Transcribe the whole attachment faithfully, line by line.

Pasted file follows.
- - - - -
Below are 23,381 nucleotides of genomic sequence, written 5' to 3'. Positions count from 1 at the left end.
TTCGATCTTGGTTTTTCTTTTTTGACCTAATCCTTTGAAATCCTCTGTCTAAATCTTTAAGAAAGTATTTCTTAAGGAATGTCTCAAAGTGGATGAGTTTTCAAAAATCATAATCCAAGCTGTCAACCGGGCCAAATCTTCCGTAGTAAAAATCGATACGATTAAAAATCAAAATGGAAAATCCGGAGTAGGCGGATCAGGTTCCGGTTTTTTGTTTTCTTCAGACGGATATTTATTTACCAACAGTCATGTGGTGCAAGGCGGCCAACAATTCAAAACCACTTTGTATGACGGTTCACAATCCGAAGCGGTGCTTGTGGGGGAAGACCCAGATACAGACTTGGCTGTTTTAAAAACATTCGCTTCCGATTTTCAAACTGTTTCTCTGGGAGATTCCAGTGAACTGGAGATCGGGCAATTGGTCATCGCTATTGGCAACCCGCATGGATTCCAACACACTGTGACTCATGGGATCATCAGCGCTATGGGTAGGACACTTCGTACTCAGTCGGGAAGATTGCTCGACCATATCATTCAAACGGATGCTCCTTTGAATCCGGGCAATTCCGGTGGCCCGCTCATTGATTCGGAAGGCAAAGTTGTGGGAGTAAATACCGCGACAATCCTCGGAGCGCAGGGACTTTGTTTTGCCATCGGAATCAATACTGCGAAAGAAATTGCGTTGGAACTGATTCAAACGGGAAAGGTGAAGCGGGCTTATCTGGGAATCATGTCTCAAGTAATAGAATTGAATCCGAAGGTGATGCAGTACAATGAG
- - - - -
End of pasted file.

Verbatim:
Below are 23,381 nucleotides of genomic sequence, written 5' to 3'. Positions count from 1 at the left end.
TTCGATCTTGGTTTTTCTTTTTTGACCTAATCCTTTGAAATCCTCTGTCTAAATCTTTAAGAAAGTATTTCTTAAGGAATGTCTCAAAGTGGATGAGTTTTCAAAAATCATAATCCAAGCTGTCAACCGGGCCAAATCTTCCGTAGTAAAAATCGATACGATTAAAAATCAAAATGGAAAATCCGGAGTAGGCGGATCAGGTTCCGGTTTTTTGTTTTCTTCAGACGGATATTTATTTACCAACAGTCATGTGGTGCAAGGCGGCCAACAATTCAAAACCACTTTGTATGACGGTTCACAATCCGAAGCGGTGCTTGTGGGGGAAGACCCAGATACAGACTTGGCTGTTTTAAAAACATTCGCTTCCGATTTTCAAACTGTTTCTCTGGGAGATTCCAGTGAACTGGAGATCGGGCAATTGGTCATCGCTATTGGCAACCCGCATGGATTCCAACACACTGTGACTCATGGGATCATCAGCGCTATGGGTAGGACACTTCGTACTCAGTCGGGAAGATTGCTCGACCATATCATTCAAACGGATGCTCCTTTGAATCCGGGCAATTCCGGTGGCCCGCTCATTGATTCGGAAGGCAAAGTTGTGGGAGTAAATACCGCGACAATCCTCGGAGCGCAGGGACTTTGTTTTGCCATCGGAATCAATACTGCGAAAGAAATTGCGTTGGAACTGATTCAAACGGGAAAGGTGAAGCGGGCTTATCTGGGAATCATGTCTCAAGTAATAGAATTGAATCCGAAGGTGATGCAGTACAATGAG